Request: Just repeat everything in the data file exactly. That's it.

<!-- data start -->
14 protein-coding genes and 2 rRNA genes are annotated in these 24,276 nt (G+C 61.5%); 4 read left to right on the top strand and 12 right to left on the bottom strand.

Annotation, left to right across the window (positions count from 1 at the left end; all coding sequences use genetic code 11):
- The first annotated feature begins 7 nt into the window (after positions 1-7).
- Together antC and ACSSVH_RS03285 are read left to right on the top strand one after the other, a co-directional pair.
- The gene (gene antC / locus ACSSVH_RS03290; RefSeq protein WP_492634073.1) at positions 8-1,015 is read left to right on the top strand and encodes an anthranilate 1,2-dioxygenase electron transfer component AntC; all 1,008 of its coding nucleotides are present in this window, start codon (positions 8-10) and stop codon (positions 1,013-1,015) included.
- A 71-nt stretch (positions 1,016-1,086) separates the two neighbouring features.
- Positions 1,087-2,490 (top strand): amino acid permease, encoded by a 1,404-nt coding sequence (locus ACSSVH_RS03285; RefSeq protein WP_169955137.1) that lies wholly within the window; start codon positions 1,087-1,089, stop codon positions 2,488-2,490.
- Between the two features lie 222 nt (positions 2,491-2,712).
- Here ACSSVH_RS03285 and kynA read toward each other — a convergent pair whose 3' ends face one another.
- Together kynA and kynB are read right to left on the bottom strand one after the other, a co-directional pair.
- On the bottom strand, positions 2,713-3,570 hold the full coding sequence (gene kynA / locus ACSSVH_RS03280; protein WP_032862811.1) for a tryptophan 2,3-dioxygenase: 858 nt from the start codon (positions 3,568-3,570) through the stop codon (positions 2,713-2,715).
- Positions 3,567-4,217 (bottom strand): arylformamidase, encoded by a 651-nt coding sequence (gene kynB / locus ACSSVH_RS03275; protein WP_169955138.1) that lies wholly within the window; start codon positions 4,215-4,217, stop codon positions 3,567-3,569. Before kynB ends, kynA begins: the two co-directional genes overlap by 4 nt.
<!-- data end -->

14 protein-coding genes and 2 rRNA genes are annotated in these 24,276 nt (G+C 61.5%); 4 read left to right on the top strand and 12 right to left on the bottom strand.

Annotation, left to right across the window (positions count from 1 at the left end; all coding sequences use genetic code 11):
- The first annotated feature begins 7 nt into the window (after positions 1-7).
- Together antC and ACSSVH_RS03285 are read left to right on the top strand one after the other, a co-directional pair.
- The gene (gene antC / locus ACSSVH_RS03290; RefSeq protein WP_492634073.1) at positions 8-1,015 is read left to right on the top strand and encodes an anthranilate 1,2-dioxygenase electron transfer component AntC; all 1,008 of its coding nucleotides are present in this window, start codon (positions 8-10) and stop codon (positions 1,013-1,015) included.
- A 71-nt stretch (positions 1,016-1,086) separates the two neighbouring features.
- Positions 1,087-2,490 (top strand): amino acid permease, encoded by a 1,404-nt coding sequence (locus ACSSVH_RS03285; RefSeq protein WP_169955137.1) that lies wholly within the window; start codon positions 1,087-1,089, stop codon positions 2,488-2,490.
- Between the two features lie 222 nt (positions 2,491-2,712).
- Here ACSSVH_RS03285 and kynA read toward each other — a convergent pair whose 3' ends face one another.
- Together kynA and kynB are read right to left on the bottom strand one after the other, a co-directional pair.
- On the bottom strand, positions 2,713-3,570 hold the full coding sequence (gene kynA / locus ACSSVH_RS03280; protein WP_032862811.1) for a tryptophan 2,3-dioxygenase: 858 nt from the start codon (positions 3,568-3,570) through the stop codon (positions 2,713-2,715).
- Positions 3,567-4,217 (bottom strand): arylformamidase, encoded by a 651-nt coding sequence (gene kynB / locus ACSSVH_RS03275; protein WP_169955138.1) that lies wholly within the window; start codon positions 4,215-4,217, stop codon positions 3,567-3,569. Before kynB ends, kynA begins: the two co-directional genes overlap by 4 nt.